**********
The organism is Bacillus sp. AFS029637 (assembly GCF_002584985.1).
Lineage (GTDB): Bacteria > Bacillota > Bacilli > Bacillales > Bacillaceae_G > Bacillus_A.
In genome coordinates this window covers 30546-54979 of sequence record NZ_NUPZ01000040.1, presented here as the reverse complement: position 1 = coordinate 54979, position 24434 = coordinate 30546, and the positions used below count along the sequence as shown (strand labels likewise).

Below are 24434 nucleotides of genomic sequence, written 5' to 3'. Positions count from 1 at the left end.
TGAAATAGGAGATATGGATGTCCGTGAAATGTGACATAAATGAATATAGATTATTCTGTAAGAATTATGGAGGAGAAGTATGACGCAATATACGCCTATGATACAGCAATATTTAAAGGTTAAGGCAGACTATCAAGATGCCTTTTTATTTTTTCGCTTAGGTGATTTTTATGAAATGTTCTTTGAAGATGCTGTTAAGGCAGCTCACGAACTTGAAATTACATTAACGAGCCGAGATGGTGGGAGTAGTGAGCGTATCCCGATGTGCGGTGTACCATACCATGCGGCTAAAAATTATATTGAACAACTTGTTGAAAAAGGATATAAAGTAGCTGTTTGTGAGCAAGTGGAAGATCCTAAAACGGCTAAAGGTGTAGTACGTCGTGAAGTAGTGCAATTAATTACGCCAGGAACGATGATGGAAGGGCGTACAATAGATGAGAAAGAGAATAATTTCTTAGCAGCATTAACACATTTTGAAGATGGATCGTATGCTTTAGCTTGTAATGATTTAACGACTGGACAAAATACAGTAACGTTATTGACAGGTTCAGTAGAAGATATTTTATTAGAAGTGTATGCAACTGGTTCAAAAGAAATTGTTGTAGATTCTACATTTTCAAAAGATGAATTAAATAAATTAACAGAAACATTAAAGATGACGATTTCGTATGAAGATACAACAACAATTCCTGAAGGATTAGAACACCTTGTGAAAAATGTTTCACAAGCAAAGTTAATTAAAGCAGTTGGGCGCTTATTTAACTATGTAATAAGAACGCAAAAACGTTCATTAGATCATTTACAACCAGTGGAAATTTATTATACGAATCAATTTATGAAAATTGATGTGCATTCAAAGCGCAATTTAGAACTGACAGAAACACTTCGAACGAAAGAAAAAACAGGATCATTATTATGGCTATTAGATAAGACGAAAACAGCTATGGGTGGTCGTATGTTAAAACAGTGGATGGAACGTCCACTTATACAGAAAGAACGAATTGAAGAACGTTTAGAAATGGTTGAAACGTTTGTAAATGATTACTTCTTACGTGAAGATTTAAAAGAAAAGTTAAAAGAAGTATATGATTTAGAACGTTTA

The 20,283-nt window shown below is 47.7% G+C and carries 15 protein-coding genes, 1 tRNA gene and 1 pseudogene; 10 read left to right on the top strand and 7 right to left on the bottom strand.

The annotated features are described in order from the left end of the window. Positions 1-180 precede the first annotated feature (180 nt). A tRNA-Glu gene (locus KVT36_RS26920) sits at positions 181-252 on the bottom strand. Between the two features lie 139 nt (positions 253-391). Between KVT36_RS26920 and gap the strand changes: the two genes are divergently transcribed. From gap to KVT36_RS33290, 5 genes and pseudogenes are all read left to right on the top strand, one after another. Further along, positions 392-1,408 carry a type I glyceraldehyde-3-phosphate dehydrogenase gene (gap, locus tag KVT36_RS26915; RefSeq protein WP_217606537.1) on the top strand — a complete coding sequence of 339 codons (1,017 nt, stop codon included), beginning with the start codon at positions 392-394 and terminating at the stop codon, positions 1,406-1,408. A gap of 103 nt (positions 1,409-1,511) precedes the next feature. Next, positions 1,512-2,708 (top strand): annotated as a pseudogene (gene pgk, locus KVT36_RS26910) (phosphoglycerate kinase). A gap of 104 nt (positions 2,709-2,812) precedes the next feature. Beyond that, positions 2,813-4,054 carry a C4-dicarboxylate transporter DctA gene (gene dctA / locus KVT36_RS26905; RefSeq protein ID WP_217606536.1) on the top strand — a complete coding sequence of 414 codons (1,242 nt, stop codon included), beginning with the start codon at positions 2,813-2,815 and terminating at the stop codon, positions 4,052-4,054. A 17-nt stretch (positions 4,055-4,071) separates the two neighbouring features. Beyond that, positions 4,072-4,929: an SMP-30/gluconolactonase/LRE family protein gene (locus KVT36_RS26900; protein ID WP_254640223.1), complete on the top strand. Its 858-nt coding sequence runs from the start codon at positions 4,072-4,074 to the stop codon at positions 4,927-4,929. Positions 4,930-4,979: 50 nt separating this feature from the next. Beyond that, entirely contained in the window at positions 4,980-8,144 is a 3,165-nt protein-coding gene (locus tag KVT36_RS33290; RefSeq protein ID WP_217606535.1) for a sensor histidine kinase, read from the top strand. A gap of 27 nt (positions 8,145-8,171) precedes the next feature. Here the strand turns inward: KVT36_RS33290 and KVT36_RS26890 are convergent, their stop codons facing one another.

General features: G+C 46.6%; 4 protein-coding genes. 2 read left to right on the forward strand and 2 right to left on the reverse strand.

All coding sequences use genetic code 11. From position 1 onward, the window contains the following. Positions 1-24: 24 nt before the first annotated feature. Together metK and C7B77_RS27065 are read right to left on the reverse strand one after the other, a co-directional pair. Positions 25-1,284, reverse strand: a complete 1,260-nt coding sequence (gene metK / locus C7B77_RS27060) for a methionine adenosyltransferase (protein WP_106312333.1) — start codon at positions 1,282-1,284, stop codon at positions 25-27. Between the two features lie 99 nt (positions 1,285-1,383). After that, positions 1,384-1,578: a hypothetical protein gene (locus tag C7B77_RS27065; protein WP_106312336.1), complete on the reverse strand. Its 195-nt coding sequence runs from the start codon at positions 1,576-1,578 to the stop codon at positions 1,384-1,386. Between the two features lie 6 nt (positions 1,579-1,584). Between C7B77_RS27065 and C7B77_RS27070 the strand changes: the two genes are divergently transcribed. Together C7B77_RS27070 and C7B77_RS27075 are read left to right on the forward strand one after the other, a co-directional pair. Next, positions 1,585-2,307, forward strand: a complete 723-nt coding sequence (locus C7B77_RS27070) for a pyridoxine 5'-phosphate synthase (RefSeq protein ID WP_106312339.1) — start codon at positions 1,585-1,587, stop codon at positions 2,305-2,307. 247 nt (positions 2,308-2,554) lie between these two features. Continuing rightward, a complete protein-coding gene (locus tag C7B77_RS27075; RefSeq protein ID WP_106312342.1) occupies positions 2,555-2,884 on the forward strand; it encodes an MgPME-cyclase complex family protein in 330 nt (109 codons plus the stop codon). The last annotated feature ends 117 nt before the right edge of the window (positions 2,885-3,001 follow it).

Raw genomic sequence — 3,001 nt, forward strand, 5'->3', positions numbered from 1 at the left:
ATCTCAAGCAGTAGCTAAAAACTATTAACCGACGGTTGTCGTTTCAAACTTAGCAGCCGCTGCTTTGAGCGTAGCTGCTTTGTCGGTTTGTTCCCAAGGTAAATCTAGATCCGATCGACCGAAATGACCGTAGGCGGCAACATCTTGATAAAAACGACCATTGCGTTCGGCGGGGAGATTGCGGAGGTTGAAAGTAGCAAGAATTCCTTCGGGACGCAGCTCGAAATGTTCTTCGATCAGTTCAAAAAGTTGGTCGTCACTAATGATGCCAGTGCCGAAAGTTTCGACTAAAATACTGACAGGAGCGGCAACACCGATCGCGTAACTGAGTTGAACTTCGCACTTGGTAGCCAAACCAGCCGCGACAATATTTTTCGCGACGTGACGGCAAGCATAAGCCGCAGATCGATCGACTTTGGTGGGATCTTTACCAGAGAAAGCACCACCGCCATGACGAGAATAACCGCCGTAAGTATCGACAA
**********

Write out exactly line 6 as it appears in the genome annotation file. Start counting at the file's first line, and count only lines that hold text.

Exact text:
The 20,283-nt window shown below is 47.7% G+C and carries 15 protein-coding genes, 1 tRNA gene and 1 pseudogene; 10 read left to right on the top strand and 7 right to left on the bottom strand.